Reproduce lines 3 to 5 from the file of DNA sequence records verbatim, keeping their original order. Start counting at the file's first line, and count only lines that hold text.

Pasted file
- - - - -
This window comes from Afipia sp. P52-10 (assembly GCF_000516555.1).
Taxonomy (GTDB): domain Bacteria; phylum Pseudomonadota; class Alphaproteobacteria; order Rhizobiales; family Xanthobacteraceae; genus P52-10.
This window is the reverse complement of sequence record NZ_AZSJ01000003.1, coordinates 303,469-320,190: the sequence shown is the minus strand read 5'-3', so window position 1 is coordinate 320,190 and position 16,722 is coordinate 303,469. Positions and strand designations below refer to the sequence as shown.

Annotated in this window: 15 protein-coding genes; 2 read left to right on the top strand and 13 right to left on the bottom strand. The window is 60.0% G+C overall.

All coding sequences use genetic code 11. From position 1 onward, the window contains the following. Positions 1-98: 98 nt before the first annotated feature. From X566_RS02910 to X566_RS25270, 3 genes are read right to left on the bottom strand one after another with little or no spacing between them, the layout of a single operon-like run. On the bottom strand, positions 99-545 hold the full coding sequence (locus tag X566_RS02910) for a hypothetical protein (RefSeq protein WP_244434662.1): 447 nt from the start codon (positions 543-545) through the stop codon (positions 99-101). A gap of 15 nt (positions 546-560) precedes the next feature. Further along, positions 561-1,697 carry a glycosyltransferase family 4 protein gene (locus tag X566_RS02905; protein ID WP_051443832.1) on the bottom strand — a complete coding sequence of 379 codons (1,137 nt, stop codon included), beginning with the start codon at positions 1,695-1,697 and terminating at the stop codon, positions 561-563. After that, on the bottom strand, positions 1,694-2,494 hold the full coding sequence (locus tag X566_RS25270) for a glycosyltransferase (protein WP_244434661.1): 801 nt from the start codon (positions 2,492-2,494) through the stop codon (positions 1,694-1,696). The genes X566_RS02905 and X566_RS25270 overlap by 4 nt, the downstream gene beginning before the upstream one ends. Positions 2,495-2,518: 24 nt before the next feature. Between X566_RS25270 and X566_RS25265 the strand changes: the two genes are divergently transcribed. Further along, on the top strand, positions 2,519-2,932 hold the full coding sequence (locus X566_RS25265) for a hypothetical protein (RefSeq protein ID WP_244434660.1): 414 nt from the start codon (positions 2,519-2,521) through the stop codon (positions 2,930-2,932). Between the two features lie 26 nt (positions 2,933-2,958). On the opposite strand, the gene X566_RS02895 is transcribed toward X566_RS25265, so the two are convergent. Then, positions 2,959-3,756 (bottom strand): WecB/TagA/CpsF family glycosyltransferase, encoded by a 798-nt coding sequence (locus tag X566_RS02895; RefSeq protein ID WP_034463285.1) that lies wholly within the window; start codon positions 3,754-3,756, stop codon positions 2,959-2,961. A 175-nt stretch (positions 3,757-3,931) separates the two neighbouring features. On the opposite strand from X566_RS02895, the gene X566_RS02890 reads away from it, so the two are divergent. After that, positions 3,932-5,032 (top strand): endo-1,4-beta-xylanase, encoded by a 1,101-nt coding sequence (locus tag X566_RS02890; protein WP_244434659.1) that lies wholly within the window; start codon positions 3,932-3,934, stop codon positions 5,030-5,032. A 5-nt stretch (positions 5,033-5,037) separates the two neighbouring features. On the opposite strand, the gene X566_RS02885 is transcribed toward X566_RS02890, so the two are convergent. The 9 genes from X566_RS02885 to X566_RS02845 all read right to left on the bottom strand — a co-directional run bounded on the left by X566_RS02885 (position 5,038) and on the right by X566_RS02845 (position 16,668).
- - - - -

This window is the reverse complement of sequence record NZ_AZSJ01000003.1, coordinates 303,469-320,190: the sequence shown is the minus strand read 5'-3', so window position 1 is coordinate 320,190 and position 16,722 is coordinate 303,469. Positions and strand designations below refer to the sequence as shown.

Annotated in this window: 15 protein-coding genes; 2 read left to right on the top strand and 13 right to left on the bottom strand. The window is 60.0% G+C overall.

All coding sequences use genetic code 11. From position 1 onward, the window contains the following. Positions 1-98: 98 nt before the first annotated feature. From X566_RS02910 to X566_RS25270, 3 genes are read right to left on the bottom strand one after another with little or no spacing between them, the layout of a single operon-like run. On the bottom strand, positions 99-545 hold the full coding sequence (locus tag X566_RS02910) for a hypothetical protein (RefSeq protein WP_244434662.1): 447 nt from the start codon (positions 543-545) through the stop codon (positions 99-101). A gap of 15 nt (positions 546-560) precedes the next feature. Further along, positions 561-1,697 carry a glycosyltransferase family 4 protein gene (locus tag X566_RS02905; protein ID WP_051443832.1) on the bottom strand — a complete coding sequence of 379 codons (1,137 nt, stop codon included), beginning with the start codon at positions 1,695-1,697 and terminating at the stop codon, positions 561-563. After that, on the bottom strand, positions 1,694-2,494 hold the full coding sequence (locus tag X566_RS25270) for a glycosyltransferase (protein WP_244434661.1): 801 nt from the start codon (positions 2,492-2,494) through the stop codon (positions 1,694-1,696). The genes X566_RS02905 and X566_RS25270 overlap by 4 nt, the downstream gene beginning before the upstream one ends. Positions 2,495-2,518: 24 nt before the next feature. Between X566_RS25270 and X566_RS25265 the strand changes: the two genes are divergently transcribed. Further along, on the top strand, positions 2,519-2,932 hold the full coding sequence (locus X566_RS25265) for a hypothetical protein (RefSeq protein ID WP_244434660.1): 414 nt from the start codon (positions 2,519-2,521) through the stop codon (positions 2,930-2,932). Between the two features lie 26 nt (positions 2,933-2,958). On the opposite strand, the gene X566_RS02895 is transcribed toward X566_RS25265, so the two are convergent. Then, positions 2,959-3,756 (bottom strand): WecB/TagA/CpsF family glycosyltransferase, encoded by a 798-nt coding sequence (locus tag X566_RS02895; RefSeq protein ID WP_034463285.1) that lies wholly within the window; start codon positions 3,754-3,756, stop codon positions 2,959-2,961. A 175-nt stretch (positions 3,757-3,931) separates the two neighbouring features. On the opposite strand from X566_RS02895, the gene X566_RS02890 reads away from it, so the two are divergent. After that, positions 3,932-5,032 (top strand): endo-1,4-beta-xylanase, encoded by a 1,101-nt coding sequence (locus tag X566_RS02890; protein WP_244434659.1) that lies wholly within the window; start codon positions 3,932-3,934, stop codon positions 5,030-5,032. A 5-nt stretch (positions 5,033-5,037) separates the two neighbouring features. On the opposite strand, the gene X566_RS02885 is transcribed toward X566_RS02890, so the two are convergent. The 9 genes from X566_RS02885 to X566_RS02845 all read right to left on the bottom strand — a co-directional run bounded on the left by X566_RS02885 (position 5,038) and on the right by X566_RS02845 (position 16,668).